Can the Old-Fashioned Letter Make Money in an iPad World?

For $5 a Month, Get 'Almost Weekly' Old-Fashioned Letters From Jonathan Ames, Margaret Cho, Emily Gould

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When you think of new revenue streams for content, your mind probably jumps to iPads, Kindles and other shiny new technologies. But what about the old-fashioned letter, stuffed in an envelope, sealed with a lick, slapped with a stamp and dropped in the mail? Is there room for epistolary monetization in a media culture that prizes the immediate and the ephemeral?

Stephen Elliott, founding editor of The Rumpus
Stephen Elliott, founding editor of The Rumpus

The author Stephen Elliott is betting there is . Through his literary website, The Rumpus, which serves up reviews, interviews, personal essays and a killer advice column from someone named Sugar, Mr. Elliott is now offering Letters in the Mail. For $5 a month, readers get an "almost weekly" letter from a roster of authors that includes comedians Marc Maron and Margaret Cho, Emily Gould, Tao Lin, Jonathan Ames -- creator of the canceled HBO series "Bored to Death" -- and, of course, Mr. Elliott. It's important to note that these letters will never be posted online, at least not with Mr. Elliott's blessing.

Ad Age : So why old-fashioned letters? Why not a subscription email service, like or some such?

Stephen Elliott: We already have a subscription email. It's called The Daily Rumpus and it serves 9,000 subscribers via Google Groups. I write two or three of these a week since January 2009 and they're often deeply personal. That's really where this idea came from. The emails are so personal they're like letters.

Ad Age : Not that I can imagine a way to do this without screwing up the entire concept, but would you entertain having a sponsor? If so, can you imagine a format?

Mr. Elliott: I'm always happy to consider anything. I could imagine a way this could work. The letters are like two or three pages long on average. Maybe a logo on the envelope? Like, the sponsor could provide us with envelopes with their logos on them. Something like that is conceivable. Maybe there's a way to get the logo on the page without ruining the experience. I'd have to see it, hold it in my hand.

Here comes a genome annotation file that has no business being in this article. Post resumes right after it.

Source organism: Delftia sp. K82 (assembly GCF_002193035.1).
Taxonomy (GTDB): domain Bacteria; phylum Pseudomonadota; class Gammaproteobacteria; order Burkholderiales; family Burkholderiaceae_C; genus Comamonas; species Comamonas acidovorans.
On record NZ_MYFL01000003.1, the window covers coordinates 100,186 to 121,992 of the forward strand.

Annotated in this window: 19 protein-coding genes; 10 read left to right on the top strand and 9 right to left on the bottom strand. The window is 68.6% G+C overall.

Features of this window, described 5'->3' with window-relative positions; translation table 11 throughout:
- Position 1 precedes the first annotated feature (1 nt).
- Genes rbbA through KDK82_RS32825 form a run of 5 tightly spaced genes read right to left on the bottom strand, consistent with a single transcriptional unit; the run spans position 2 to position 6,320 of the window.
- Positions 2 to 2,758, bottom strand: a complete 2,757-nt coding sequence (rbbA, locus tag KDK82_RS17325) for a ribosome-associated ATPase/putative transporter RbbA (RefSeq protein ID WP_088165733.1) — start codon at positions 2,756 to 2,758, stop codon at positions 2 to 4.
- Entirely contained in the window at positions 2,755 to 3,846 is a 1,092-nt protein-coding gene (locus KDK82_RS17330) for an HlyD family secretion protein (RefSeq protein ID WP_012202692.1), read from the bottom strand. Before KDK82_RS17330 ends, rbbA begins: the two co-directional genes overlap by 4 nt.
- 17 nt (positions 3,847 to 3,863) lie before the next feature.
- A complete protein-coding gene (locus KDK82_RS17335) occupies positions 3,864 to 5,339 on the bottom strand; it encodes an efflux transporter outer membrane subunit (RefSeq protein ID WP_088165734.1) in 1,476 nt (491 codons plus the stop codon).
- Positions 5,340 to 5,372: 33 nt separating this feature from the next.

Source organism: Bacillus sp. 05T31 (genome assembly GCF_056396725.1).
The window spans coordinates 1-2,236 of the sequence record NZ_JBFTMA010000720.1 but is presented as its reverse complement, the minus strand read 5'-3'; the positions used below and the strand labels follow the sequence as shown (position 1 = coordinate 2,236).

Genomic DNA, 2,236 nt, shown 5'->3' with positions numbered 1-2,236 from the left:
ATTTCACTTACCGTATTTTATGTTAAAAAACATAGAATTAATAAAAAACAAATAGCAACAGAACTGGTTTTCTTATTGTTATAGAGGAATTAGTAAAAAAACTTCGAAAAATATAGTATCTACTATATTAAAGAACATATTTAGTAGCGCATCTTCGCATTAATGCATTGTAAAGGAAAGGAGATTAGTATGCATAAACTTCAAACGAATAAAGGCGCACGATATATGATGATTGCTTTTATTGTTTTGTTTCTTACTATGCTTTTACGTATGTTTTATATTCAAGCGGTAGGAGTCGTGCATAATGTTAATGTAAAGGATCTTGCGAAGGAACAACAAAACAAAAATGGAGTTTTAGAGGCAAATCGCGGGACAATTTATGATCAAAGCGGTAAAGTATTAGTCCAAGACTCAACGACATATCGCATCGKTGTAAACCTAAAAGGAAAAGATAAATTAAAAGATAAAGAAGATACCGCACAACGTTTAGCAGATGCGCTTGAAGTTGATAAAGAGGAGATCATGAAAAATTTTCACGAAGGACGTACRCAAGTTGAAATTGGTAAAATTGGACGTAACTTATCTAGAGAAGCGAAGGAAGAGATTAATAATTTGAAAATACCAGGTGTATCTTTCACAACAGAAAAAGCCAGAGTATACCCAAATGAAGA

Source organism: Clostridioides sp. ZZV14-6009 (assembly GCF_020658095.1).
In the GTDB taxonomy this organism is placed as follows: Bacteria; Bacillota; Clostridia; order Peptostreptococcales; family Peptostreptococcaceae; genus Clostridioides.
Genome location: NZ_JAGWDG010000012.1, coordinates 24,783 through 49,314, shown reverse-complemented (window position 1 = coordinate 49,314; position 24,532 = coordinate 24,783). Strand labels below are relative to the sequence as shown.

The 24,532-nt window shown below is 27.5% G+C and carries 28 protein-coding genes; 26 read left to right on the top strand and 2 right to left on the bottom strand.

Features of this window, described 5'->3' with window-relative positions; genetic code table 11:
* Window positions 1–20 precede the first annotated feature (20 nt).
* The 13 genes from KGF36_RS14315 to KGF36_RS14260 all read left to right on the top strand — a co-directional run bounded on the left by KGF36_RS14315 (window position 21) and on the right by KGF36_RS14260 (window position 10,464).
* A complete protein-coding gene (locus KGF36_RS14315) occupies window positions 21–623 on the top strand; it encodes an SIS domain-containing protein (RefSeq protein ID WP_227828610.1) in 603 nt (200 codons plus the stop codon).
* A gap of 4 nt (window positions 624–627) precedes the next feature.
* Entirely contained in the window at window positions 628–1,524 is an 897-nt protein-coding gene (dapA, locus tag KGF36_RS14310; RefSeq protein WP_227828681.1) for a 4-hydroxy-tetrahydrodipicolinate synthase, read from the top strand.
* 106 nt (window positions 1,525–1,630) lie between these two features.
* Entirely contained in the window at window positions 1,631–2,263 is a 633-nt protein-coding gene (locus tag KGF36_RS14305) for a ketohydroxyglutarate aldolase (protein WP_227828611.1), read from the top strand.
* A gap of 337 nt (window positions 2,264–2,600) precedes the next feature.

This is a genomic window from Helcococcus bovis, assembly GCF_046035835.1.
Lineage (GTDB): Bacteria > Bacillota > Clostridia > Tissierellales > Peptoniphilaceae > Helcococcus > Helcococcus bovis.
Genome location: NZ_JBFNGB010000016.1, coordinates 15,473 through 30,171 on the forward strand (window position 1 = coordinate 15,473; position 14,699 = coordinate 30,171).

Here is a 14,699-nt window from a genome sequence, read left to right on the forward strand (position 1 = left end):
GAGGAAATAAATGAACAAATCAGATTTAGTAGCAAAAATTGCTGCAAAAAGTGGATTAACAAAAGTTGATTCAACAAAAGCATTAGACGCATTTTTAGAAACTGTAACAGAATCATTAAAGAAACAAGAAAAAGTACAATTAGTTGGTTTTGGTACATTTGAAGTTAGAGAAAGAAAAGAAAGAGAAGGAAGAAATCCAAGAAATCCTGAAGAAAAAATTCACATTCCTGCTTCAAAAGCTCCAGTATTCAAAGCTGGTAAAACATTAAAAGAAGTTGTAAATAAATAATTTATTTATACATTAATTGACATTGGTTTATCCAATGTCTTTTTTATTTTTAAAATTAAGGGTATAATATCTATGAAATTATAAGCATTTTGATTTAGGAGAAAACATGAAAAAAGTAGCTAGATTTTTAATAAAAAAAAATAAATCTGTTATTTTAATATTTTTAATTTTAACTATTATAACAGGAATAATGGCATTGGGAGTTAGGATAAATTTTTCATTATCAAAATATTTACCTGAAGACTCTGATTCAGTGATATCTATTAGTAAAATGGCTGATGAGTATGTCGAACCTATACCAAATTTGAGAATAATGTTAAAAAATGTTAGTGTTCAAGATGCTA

Ad Age : You've got some pretty big names already. Did you know all the authors before you asked them? Do you see a common thread among the writers you've signed on?

Mr. Elliott: I know a lot of authors. I've written seven books myself and done a lot of literary-themed political organizing. I've also edited four anthologies. I was surprised by how enthusiastic the authors were. The epistolary form is one that really appeals to authors. It always has. In recent times there hasn't been an expression for it.

Ad Age : Are you worried about piracy? I can darkly envision a pirate Tumblr....

Mr. Elliott: You can't live your life worried about piracy.

Ad Age : Tell me about the best letter you've received.

Mr. Elliott: Well, we've just started doing this. Only a couple of the letters are already written. I know Tao Lin is doing his by hand, and illustrating it. Then we'll photocopy it and send. I think the authors are going to have a lot of fun with the form.

Ad Age : I mean any letter you've personally received at any time, not necessarily in a Rumpus context.

Mr. Elliott: My ex-girlfriend wrote me a letter every day we were apart and gave them to me all at once, numbered, when I returned. I once took all of our correspondence and published it in a single book made just for her.

Ad Age : If you could have any writer living or dead take part in this who would it be and why?

Mr. Elliott: Vaclav Havel. Because he wrote Letters To Olga. Or Nelson Algren, because of the beautiful letters, so masculine and feminine, he sent to Simone de Beauvoir.

Ad Age : How many folks have signed up so far?

Mr. Elliott: We had 100 in the first two hours. Now, after 32 hours, we have 376. [That was Wednesday evening; by Friday morning, subscribers totaled 575.]

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